I am an #archimom to three teenagers. I can only hope they have fond childhood memories. My sole proprietor practice is residential, single family homes with clients that become friends. I also teach a first year Environmental Design Studio at University of Missouri-Kansas City and print make in my tiny amount of free time.
I work out of my home studio and often have client meetings at my dining room table. My children have shared the panic of picking up the house when a client calls to just drop by drawings impromptu. They have also been rustled from their beds early (9 AM!) on a Saturday morning to ensure they will be dressed when a client arrives. On the flip side they have traveled to vacation homes I designed, stared wide eyed many years ago when a client dropped by dressed as Santa and enjoyed living though many renovating projects over the years. To say it is unique to have a mom architect is an understatement. Add in the fact that my husband is an architect with his own practice doubles the odds that there will be a random sketch on the back of permission slip.
I thought about exactly how we made through the years with infants and toddlers while homes were were being designed and built. Some days it was sheer survival mixed with sheer delight! I will work on a survival list sometime for #archimoms with small tots. The best tip for today: NEVER sign up, volunteer or be drafted for the decorations committee for any school/child event. Don’t go there – Trust me! There are moms way more skilled with balloons, crepe paper, flowers, posters and such than I can ever hope to be. Truth be said my less is more design sense doesn’t translate well to school parties, carnivals, auctions, homes tours or banquets! There are plenty of other areas to help or volunteer or use your project management skills!!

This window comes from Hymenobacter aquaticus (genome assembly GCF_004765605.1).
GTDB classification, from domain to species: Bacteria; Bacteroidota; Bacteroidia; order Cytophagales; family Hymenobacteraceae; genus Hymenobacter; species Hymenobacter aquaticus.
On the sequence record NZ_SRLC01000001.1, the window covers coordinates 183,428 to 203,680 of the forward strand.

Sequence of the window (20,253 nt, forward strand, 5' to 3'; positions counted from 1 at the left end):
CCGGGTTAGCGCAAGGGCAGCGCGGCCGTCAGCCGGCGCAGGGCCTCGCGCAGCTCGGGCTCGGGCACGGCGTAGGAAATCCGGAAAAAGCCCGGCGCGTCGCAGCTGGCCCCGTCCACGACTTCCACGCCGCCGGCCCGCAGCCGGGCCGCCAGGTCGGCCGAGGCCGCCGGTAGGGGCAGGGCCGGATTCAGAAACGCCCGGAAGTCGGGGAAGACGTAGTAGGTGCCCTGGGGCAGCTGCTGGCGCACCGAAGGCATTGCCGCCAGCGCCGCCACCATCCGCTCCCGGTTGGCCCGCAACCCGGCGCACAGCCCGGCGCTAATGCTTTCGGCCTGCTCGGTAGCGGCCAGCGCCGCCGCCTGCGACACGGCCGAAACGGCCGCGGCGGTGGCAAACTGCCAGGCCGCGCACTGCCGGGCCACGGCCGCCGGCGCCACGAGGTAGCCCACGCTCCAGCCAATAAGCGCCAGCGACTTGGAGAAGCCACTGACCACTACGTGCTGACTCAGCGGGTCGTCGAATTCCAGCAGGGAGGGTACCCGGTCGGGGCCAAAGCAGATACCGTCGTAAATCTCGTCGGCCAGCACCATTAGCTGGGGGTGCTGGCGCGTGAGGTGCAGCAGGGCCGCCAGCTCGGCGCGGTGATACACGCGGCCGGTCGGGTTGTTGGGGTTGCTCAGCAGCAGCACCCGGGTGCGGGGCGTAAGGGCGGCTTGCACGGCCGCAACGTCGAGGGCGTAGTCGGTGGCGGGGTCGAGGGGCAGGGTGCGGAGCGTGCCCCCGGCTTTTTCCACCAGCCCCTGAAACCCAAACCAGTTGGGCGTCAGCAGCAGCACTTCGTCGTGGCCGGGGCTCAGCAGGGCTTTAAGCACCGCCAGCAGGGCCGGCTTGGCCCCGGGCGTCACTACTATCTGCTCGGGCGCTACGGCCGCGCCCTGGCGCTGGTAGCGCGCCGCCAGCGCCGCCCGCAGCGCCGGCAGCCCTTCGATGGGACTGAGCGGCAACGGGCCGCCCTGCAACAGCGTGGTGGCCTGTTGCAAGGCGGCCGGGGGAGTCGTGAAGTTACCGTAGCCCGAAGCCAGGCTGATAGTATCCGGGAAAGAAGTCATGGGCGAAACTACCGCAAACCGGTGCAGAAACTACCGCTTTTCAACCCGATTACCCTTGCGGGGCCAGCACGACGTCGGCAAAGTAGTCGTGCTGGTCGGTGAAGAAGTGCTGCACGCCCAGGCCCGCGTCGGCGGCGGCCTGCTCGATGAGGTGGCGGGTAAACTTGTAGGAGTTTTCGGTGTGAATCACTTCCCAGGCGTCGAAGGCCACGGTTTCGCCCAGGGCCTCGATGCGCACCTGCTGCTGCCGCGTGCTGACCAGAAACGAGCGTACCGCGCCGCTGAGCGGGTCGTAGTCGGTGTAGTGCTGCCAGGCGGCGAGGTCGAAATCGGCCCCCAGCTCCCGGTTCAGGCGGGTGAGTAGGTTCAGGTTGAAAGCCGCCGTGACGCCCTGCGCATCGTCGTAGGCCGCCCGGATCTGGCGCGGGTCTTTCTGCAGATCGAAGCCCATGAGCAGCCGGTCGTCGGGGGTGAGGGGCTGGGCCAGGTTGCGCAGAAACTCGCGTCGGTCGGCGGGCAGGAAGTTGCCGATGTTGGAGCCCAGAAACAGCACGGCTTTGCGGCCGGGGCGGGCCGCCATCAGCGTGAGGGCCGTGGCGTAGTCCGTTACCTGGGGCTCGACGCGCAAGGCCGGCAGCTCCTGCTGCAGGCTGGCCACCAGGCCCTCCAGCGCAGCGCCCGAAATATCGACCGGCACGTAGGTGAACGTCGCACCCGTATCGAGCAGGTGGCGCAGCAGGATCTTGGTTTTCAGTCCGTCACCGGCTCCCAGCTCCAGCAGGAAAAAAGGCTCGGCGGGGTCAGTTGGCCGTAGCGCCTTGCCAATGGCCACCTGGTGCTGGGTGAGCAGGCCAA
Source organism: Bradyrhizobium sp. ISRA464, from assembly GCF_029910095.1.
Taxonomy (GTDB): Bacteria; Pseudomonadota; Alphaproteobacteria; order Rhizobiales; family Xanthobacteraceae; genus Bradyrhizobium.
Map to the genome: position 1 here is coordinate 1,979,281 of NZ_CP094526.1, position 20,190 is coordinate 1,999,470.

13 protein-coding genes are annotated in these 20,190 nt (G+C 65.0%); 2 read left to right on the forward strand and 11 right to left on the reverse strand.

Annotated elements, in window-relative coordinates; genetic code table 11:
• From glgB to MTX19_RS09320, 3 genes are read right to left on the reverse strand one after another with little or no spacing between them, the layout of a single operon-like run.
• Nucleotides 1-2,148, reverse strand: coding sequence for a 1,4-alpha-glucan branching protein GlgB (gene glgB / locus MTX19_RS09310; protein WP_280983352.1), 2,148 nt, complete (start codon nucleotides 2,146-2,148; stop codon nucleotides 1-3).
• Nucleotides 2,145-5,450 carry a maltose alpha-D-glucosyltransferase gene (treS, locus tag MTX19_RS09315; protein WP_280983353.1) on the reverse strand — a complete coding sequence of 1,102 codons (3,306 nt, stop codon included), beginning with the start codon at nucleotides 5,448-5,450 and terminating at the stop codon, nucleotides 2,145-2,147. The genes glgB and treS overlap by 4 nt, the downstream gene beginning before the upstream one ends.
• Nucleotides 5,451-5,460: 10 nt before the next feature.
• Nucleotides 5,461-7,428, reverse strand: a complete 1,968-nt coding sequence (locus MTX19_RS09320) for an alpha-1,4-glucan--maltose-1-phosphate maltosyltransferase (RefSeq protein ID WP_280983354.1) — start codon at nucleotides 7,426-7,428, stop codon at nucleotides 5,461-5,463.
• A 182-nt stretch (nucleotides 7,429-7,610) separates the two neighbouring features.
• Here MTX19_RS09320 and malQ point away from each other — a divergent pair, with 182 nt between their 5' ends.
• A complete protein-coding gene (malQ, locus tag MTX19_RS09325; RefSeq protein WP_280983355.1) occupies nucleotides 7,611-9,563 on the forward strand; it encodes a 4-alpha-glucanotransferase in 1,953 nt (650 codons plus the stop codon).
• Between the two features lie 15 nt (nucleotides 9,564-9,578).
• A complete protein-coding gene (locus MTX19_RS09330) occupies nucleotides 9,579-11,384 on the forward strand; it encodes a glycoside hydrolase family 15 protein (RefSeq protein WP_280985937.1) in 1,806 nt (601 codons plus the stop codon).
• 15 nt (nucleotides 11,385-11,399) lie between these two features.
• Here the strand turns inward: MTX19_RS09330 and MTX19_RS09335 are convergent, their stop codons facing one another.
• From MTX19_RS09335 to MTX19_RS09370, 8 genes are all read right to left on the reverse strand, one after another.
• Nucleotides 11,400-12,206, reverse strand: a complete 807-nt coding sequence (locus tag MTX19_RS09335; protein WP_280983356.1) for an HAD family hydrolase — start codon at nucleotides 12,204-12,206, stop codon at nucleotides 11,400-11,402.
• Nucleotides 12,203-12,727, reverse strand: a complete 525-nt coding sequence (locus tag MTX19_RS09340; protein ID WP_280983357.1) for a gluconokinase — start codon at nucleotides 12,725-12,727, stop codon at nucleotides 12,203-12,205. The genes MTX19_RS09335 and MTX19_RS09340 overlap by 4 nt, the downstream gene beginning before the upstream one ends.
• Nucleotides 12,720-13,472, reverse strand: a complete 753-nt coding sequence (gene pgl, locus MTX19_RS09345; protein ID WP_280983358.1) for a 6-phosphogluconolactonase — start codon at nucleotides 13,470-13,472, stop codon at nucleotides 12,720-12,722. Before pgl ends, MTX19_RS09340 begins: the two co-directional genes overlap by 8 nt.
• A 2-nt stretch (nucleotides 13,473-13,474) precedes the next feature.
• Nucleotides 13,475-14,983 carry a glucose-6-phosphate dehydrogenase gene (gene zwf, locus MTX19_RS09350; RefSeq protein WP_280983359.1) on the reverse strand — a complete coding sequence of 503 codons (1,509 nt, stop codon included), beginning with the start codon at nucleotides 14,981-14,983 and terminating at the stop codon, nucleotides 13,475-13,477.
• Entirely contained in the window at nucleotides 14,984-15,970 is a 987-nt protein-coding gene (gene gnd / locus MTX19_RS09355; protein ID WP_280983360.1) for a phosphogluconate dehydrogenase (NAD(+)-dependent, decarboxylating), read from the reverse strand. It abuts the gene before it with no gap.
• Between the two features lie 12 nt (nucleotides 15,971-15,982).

Instead of a list of how to survive designing and parenting, I thought about my teenagers and what they experienced with their #archiparents!
Top ten signs your mom or dad is an architect:
- You never say cement “it is concrete”
- Your first day of school pictures might include the entire building
- The smell of drywall mud is comforting. You often wonder if they make a drywall mud scented candle.
- You always win at Jenga and built amazing block “structures” in preschool
- Your parent often wears black and always has cool glasses.
- You don’t know what wallpaper is.
- You only have levers no knobs in your life.
- A vacation always includes a tour of an historic place or new building.
- You have no fear of heights as handrails and guard rails were rarely installed during “just a quick tour” of projects during construction.
- You only color in one direction!